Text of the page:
The Washington PostDemocracy Dies in Darkness

Michigan Republicans roiled as Trump injects 2020 grievances into midterms

Some Republicans say the election falsehoods animating their campaigns will alienate general election voters.

Former president Donald Trump speaks at a rally at the Michigan Stars Sports Center on Saturday. (Junfu Han/Detroit Free Press)
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WASHINGTON TOWNSHIP, Mich. — Conspiracy theories and grievance permeated the crowd assembled for Donald Trump’s first rally in Michigan since his 2020 election loss, as an adoring throng of 5,000 cheered his familiar claims that the election was “rigged” and “stolen.”

But the show of force in this Detroit suburb Saturday night belied a state of conflict and disorder roiling the Republican Party in Michigan, where Trump’s support of a growing list of local and statewide candidates pushing his election falsehoods has frustrated many Republican leaders.

While party strategists and donors in the state mobilize for a competitive fight over control of the Michigan legislature, Trump’s preferred candidates have struggled to raise funds while Democratic rivals amass cash advantages. Moreover, some Republican leaders say, the spread of election conspiracies is alienating swing voters and undermining public trust of elections.

Meanwhile, activists animated by Trump’s election claims have mobilized to target key election administration positions and challenged their own parties inner workings along the way.

“The party is following the life cycle of a star. It’s becoming denser, hotter, whiter. It’s going to implode,” said Jeff Timmer, a former executive director of the Michigan Republican Party who is a senior adviser to the Lincoln Project. He added, “Even if there were a red wave anywhere in the country, Republicans in Michigan are doing their damndest to defy it.”

Here are the facts on the issue of election integrity

The fight for control of the Michigan Republican Party will have two acts this year. Party delegates will determine the nominees for several races at an April 23 convention, where Trump-backed candidates for attorney general, Matthew DePerno, and secretary of state, Kristina Karamo, are widely expected to overcome opposition from party insiders.

Other primary races, including those for Congress and governor, will be settled by voters on August 2. In addition to DePerno and Karamo, Trump has endorsed 10 candidates for the state legislature and has weighed in on five congressional races.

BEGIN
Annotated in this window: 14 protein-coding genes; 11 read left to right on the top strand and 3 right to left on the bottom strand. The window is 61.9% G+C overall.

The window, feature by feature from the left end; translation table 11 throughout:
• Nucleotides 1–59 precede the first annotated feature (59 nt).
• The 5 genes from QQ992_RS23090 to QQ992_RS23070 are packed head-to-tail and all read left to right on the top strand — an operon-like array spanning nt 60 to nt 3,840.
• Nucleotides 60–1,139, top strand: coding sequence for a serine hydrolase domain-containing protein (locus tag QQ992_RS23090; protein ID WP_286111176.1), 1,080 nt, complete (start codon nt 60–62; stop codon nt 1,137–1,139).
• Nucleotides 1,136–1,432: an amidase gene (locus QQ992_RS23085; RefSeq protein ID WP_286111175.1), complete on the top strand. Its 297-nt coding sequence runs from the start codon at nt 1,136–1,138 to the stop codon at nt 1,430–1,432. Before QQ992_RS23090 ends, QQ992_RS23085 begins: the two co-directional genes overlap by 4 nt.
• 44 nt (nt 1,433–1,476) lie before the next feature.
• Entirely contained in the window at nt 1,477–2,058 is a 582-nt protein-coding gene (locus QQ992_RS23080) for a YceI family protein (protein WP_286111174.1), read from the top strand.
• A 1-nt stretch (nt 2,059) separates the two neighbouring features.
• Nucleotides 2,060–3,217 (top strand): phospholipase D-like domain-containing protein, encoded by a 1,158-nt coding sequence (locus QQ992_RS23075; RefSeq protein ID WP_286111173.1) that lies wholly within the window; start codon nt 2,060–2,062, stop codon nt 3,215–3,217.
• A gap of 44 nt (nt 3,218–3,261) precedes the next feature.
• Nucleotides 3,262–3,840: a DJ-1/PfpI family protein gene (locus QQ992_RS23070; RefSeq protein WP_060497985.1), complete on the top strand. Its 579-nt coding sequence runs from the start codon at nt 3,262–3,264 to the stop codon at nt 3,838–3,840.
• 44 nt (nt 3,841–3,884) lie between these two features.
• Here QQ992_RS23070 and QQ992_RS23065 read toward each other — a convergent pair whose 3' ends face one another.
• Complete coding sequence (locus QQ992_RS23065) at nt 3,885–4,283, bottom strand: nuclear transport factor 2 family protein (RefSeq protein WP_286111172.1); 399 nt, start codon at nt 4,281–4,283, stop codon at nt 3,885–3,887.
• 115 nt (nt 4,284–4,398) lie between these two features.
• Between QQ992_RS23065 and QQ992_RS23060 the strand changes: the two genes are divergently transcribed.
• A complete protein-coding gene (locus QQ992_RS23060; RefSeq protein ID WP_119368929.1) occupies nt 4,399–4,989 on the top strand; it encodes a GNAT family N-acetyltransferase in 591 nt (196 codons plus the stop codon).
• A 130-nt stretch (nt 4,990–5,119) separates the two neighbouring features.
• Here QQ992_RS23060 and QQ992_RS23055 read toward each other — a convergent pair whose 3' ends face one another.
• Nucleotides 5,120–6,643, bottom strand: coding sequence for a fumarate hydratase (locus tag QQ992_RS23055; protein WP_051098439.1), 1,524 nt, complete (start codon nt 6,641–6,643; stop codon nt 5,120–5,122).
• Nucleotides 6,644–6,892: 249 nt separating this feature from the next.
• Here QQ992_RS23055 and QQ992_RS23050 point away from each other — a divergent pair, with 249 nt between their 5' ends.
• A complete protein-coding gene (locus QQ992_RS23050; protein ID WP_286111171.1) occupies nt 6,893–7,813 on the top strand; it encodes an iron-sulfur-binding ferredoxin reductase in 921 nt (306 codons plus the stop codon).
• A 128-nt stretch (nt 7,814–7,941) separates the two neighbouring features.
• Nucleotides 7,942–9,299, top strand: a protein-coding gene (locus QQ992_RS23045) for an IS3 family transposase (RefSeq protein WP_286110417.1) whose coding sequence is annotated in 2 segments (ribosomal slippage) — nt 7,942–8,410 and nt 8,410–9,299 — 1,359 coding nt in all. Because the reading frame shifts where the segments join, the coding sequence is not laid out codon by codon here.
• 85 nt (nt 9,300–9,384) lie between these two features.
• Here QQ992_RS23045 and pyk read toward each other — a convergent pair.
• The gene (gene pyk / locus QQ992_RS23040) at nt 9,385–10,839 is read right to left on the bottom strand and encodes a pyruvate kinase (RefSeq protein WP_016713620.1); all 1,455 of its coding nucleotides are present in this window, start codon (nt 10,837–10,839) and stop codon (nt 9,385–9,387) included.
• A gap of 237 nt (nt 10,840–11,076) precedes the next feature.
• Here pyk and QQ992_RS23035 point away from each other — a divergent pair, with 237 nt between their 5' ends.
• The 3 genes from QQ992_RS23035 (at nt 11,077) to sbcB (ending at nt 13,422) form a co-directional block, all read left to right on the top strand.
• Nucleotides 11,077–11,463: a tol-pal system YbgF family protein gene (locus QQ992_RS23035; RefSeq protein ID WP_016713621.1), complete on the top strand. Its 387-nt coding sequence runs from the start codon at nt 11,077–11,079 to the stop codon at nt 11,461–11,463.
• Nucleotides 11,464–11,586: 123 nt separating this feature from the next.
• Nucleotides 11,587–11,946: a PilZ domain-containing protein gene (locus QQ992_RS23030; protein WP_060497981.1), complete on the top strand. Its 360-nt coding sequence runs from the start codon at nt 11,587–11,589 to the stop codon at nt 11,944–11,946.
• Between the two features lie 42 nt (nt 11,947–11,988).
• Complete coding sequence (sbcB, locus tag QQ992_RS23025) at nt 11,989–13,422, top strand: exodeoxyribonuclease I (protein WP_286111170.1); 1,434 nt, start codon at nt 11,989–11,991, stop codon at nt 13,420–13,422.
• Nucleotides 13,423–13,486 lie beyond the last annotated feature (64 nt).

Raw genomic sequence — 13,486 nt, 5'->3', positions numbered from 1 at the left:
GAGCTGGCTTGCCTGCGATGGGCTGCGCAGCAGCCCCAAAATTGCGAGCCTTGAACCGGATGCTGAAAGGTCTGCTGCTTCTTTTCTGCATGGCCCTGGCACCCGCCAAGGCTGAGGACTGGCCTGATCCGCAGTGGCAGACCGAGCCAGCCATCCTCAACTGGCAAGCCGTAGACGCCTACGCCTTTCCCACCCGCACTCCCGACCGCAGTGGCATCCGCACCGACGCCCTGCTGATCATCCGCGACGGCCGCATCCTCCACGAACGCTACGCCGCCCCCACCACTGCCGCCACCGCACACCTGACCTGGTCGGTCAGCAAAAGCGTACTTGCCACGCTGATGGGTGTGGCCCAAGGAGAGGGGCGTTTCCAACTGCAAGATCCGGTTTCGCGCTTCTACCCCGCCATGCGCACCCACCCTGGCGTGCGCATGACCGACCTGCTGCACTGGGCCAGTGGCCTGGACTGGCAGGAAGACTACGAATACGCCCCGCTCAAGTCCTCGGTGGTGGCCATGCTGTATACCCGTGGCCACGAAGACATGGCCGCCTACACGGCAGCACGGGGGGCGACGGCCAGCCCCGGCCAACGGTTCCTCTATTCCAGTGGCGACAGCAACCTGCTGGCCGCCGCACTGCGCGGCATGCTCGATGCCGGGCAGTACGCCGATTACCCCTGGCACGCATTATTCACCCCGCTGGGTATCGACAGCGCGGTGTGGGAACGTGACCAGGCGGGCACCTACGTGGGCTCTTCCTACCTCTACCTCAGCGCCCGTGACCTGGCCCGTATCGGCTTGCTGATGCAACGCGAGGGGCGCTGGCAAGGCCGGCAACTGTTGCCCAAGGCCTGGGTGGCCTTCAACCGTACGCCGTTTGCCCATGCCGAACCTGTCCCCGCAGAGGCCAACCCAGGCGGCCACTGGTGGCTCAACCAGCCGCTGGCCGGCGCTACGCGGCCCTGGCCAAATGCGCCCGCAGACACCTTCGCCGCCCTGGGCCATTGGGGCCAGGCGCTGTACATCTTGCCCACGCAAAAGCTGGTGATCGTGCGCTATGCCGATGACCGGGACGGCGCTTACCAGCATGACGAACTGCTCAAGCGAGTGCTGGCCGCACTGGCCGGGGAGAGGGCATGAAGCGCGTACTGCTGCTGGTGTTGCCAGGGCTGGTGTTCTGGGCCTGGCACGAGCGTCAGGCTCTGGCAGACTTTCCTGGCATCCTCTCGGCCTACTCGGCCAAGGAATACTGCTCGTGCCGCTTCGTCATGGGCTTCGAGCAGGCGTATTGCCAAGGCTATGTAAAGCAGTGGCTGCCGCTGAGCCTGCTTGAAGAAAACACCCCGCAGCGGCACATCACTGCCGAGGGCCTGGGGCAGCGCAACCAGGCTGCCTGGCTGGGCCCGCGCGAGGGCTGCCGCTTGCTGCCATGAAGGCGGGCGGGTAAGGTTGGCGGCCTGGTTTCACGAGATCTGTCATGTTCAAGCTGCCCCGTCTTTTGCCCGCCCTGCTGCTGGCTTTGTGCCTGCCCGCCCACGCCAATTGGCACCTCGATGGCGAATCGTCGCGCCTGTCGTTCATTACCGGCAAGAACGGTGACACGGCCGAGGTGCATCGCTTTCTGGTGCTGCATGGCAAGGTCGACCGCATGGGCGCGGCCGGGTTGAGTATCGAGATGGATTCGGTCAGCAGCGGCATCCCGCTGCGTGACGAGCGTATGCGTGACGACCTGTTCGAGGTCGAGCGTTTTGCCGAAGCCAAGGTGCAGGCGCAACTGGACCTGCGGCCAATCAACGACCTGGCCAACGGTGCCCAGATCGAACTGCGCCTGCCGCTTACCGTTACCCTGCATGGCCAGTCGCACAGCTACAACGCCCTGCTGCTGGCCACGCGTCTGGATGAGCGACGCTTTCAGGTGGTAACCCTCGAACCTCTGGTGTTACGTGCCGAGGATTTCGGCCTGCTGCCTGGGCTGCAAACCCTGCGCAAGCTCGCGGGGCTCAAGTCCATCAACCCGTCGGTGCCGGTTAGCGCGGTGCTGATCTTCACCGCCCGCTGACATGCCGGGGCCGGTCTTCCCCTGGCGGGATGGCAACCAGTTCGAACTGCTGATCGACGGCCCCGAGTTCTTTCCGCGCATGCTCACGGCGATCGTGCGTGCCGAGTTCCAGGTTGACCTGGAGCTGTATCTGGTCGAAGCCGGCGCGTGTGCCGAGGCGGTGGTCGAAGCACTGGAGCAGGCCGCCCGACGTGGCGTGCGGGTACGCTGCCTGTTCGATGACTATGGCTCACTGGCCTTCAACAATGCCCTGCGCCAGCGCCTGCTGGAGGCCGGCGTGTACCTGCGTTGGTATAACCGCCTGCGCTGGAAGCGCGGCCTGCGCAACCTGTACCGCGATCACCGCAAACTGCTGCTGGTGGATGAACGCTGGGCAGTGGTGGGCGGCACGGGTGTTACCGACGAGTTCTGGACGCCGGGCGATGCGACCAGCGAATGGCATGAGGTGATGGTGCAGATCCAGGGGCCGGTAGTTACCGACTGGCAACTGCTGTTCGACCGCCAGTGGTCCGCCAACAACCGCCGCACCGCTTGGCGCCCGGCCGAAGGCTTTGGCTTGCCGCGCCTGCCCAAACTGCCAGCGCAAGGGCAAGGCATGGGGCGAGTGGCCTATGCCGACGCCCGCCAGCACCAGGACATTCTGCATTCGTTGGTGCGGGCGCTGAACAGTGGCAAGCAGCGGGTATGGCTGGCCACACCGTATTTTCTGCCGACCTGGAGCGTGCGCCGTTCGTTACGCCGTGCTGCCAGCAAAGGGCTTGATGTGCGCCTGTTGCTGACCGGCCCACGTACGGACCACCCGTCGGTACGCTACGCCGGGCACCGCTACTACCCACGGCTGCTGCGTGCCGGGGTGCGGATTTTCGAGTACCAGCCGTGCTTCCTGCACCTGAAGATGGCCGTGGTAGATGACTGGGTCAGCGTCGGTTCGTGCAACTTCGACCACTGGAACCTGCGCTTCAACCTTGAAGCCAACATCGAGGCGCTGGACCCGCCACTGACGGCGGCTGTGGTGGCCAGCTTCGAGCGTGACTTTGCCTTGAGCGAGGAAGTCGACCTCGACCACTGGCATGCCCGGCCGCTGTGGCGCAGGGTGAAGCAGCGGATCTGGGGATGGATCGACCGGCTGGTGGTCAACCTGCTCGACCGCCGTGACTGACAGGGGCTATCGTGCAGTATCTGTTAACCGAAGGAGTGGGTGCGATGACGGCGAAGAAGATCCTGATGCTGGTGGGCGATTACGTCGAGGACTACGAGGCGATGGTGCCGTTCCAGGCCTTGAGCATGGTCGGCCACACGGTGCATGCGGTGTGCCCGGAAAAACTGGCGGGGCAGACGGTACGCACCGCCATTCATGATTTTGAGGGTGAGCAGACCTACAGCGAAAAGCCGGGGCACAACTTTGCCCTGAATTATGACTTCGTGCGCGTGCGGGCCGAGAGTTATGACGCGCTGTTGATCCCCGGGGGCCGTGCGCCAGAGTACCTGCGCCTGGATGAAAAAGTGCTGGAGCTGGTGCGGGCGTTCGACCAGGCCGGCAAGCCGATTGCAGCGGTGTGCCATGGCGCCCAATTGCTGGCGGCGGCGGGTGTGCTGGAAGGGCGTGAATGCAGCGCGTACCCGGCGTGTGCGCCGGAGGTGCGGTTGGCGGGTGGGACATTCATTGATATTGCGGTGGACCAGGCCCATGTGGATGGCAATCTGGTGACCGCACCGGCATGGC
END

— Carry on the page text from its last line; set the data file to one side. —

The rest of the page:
Each of the candidates who appeared alongside Trump at his rally here over the weekend have embraced his debunked claims of widespread election fraud and promised to work to undo the results of the 2020 election. Biden beat Trump by about 150,000 votes in Michigan.

“It is time we storm the convention,” DePerno declared at the rally. “It is time for the grass roots to unite,” he urged. “Our opponents are bleeding support every single day.”

Republican strategists say DePerno is a prime example of problems within the party. The Trump base may love him but, they say, he faces a steep climb in posing a serious challenge to the Democratic incumbent, Dana Nessel, who has been an outspoken critic of Trump’s election claims.

DePerno’s campaign ended last year with $61,180 on hand. By contrast, his primary rival, Tom Leonard, finished 2021 with just over $665,960 in the bank. Nessel, meanwhile, had more than $1.5 million on hand.

“DePerno has shown no ability to raise money on his own and the establishment is very skeptical that he is a viable candidate,” said Jason Roe, a former executive director of the Michigan Republican Party. “If he comes out of this nominating convention the victor and can show polling that shows him competitive against Nessel, people will certainly give him a second look,” Roe said. “But I don’t think he’ll have an easy road ahead of him in doing that.”

Trump battles parts of the Republican Party he once ran

The 2020 election is the animating issue of the Republican primary battles, with pro-Trump candidates vowing to rid the party of anyone who doesn’t step into line.

John Gibbs, a former official in the Department of Housing and Urban Development under Trump, has drawn the former president’s support for his primary challenge to Rep. Peter Meijer of Grand Rapids over his vote to impeach Trump for inciting an insurrection.

“I think there’s huge irregularities in the 2020 election, so I would say yes,” Gibbs said during an interview with The Post when asked if the 2020 election had been stolen. Gibbs called Meijer’s impeachment vote “unacceptable” and said it was his top reason for jumping into the race. At the time, Meijer said his vote may have been “an act of political suicide but it’s what I felt was necessary for the good of the country.”